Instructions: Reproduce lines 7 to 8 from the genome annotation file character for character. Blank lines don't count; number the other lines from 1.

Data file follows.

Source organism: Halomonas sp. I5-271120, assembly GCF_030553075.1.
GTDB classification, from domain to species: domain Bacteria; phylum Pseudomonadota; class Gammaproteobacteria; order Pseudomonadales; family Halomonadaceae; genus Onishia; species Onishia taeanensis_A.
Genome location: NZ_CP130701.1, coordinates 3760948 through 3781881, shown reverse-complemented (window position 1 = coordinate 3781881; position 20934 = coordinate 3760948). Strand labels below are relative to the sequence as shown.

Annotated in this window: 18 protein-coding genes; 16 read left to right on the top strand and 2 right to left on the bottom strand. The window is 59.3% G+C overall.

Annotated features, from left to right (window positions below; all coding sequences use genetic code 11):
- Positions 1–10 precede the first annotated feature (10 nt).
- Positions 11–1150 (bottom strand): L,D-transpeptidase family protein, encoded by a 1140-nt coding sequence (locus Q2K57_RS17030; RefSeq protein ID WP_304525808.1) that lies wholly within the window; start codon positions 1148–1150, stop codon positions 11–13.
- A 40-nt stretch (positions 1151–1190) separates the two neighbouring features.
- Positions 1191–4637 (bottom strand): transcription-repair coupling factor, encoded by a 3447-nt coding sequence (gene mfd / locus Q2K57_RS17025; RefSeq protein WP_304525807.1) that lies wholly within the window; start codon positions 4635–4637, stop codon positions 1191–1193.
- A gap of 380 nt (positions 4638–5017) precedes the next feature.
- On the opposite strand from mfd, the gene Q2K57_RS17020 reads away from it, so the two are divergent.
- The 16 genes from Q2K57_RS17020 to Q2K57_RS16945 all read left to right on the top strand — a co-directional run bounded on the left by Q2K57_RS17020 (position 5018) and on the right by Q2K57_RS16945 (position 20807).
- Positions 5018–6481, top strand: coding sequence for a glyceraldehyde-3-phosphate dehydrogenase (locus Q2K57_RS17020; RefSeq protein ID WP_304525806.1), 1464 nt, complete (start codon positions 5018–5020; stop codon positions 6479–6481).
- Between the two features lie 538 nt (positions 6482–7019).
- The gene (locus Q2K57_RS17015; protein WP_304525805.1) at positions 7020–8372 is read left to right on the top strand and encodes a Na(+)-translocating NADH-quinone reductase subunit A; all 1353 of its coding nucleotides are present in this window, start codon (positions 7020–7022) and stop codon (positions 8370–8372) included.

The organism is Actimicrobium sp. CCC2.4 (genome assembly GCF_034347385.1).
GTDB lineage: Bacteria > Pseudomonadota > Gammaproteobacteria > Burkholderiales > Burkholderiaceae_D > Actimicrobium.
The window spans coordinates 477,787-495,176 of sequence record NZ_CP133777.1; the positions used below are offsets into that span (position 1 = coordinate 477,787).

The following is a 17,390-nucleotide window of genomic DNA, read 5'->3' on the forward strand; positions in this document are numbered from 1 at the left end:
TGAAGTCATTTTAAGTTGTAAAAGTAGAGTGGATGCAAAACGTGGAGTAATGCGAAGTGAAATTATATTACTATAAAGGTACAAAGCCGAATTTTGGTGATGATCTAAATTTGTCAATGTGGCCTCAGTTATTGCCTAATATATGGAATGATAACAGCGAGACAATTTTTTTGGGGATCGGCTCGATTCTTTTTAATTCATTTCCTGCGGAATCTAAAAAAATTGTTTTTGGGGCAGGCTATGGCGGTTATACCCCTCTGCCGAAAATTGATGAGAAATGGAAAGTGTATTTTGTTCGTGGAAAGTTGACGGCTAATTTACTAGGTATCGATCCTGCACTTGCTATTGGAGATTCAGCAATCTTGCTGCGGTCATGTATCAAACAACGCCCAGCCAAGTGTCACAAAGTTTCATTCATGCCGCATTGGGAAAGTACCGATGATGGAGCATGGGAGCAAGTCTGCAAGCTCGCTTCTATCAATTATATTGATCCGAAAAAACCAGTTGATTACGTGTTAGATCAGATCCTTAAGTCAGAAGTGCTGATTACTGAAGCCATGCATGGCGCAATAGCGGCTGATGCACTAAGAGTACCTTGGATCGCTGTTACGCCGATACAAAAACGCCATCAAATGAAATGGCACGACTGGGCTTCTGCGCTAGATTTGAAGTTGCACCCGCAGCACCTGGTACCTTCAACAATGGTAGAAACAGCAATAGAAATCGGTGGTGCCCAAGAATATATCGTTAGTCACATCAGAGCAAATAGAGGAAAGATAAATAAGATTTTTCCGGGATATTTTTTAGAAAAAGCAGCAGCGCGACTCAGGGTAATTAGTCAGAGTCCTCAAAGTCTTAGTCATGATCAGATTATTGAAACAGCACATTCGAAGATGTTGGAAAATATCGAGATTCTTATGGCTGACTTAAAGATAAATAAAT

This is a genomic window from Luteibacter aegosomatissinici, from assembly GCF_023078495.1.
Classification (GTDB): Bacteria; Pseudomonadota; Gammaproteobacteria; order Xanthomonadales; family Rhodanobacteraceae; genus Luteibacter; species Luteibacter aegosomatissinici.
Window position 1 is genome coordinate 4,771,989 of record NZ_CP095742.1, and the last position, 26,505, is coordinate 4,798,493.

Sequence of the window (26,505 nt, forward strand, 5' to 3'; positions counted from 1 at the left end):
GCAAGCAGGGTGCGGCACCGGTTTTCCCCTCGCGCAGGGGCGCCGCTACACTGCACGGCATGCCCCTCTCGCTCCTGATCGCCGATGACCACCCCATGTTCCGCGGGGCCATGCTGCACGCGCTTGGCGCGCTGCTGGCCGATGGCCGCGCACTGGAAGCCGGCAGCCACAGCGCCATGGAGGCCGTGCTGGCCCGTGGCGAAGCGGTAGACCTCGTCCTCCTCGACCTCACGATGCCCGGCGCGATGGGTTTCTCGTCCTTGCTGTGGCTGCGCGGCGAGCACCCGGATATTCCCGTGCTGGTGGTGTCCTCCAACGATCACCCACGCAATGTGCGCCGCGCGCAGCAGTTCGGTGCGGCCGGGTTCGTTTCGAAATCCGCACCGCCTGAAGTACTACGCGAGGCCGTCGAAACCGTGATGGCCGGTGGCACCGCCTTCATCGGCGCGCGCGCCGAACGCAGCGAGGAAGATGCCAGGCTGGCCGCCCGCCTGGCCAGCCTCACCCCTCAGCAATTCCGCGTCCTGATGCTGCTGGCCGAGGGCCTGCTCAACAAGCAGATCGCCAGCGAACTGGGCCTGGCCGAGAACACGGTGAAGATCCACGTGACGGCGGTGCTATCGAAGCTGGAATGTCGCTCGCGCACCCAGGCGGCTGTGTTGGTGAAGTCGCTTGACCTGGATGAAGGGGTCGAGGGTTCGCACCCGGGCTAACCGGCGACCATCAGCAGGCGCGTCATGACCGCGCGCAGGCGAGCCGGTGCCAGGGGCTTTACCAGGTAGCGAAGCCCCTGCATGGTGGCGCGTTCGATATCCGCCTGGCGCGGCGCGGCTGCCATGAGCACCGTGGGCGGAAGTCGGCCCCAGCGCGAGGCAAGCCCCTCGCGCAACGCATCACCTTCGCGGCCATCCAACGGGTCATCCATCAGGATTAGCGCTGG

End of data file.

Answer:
- Positions 11–1150 (bottom strand): L,D-transpeptidase family protein, encoded by a 1140-nt coding sequence (locus Q2K57_RS17030; RefSeq protein ID WP_304525808.1) that lies wholly within the window; start codon positions 1148–1150, stop codon positions 11–13.
- A 40-nt stretch (positions 1151–1190) separates the two neighbouring features.